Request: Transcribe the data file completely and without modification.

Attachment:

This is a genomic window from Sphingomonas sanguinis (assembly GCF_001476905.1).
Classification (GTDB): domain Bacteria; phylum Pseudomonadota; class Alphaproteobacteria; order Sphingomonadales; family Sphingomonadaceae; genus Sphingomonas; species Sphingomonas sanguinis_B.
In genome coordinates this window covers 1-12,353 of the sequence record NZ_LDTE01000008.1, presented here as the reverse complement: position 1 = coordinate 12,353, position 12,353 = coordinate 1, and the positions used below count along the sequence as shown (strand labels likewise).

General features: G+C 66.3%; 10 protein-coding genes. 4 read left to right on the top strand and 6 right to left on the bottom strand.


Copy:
This is a genomic window from Sphingomonas sanguinis (assembly GCF_001476905.1).
Classification (GTDB): domain Bacteria; phylum Pseudomonadota; class Alphaproteobacteria; order Sphingomonadales; family Sphingomonadaceae; genus Sphingomonas; species Sphingomonas sanguinis_B.
In genome coordinates this window covers 1-12,353 of the sequence record NZ_LDTE01000008.1, presented here as the reverse complement: position 1 = coordinate 12,353, position 12,353 = coordinate 1, and the positions used below count along the sequence as shown (strand labels likewise).

General features: G+C 66.3%; 10 protein-coding genes. 4 read left to right on the top strand and 6 right to left on the bottom strand.